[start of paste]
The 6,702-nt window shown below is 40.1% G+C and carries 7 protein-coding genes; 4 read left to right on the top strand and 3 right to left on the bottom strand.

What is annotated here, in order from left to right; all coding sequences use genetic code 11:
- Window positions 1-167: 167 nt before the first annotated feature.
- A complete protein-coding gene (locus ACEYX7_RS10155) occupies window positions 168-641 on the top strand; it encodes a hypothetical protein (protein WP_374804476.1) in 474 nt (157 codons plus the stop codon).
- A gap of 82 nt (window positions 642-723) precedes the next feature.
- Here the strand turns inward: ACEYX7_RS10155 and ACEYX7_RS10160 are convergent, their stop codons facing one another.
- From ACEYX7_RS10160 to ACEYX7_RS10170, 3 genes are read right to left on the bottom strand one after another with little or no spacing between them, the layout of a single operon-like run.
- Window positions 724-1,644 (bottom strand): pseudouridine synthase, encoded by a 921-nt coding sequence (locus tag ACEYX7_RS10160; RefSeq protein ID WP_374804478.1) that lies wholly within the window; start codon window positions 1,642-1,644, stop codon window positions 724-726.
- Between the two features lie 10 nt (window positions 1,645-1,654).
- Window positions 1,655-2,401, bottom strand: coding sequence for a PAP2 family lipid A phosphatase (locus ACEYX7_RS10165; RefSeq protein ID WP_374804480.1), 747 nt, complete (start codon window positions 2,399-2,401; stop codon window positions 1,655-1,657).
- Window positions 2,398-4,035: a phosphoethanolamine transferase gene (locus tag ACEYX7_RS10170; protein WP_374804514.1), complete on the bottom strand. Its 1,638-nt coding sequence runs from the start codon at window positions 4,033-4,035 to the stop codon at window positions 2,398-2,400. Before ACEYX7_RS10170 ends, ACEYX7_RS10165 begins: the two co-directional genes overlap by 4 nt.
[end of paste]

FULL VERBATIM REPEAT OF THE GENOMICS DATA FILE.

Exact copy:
The 6,702-nt window shown below is 40.1% G+C and carries 7 protein-coding genes; 4 read left to right on the top strand and 3 right to left on the bottom strand.

What is annotated here, in order from left to right; all coding sequences use genetic code 11:
- Window positions 1-167: 167 nt before the first annotated feature.
- A complete protein-coding gene (locus ACEYX7_RS10155) occupies window positions 168-641 on the top strand; it encodes a hypothetical protein (protein WP_374804476.1) in 474 nt (157 codons plus the stop codon).
- A gap of 82 nt (window positions 642-723) precedes the next feature.
- Here the strand turns inward: ACEYX7_RS10155 and ACEYX7_RS10160 are convergent, their stop codons facing one another.
- From ACEYX7_RS10160 to ACEYX7_RS10170, 3 genes are read right to left on the bottom strand one after another with little or no spacing between them, the layout of a single operon-like run.
- Window positions 724-1,644 (bottom strand): pseudouridine synthase, encoded by a 921-nt coding sequence (locus tag ACEYX7_RS10160; RefSeq protein ID WP_374804478.1) that lies wholly within the window; start codon window positions 1,642-1,644, stop codon window positions 724-726.
- Between the two features lie 10 nt (window positions 1,645-1,654).
- Window positions 1,655-2,401, bottom strand: coding sequence for a PAP2 family lipid A phosphatase (locus ACEYX7_RS10165; RefSeq protein ID WP_374804480.1), 747 nt, complete (start codon window positions 2,399-2,401; stop codon window positions 1,655-1,657).
- Window positions 2,398-4,035: a phosphoethanolamine transferase gene (locus tag ACEYX7_RS10170; protein WP_374804514.1), complete on the bottom strand. Its 1,638-nt coding sequence runs from the start codon at window positions 4,033-4,035 to the stop codon at window positions 2,398-2,400. Before ACEYX7_RS10170 ends, ACEYX7_RS10165 begins: the two co-directional genes overlap by 4 nt.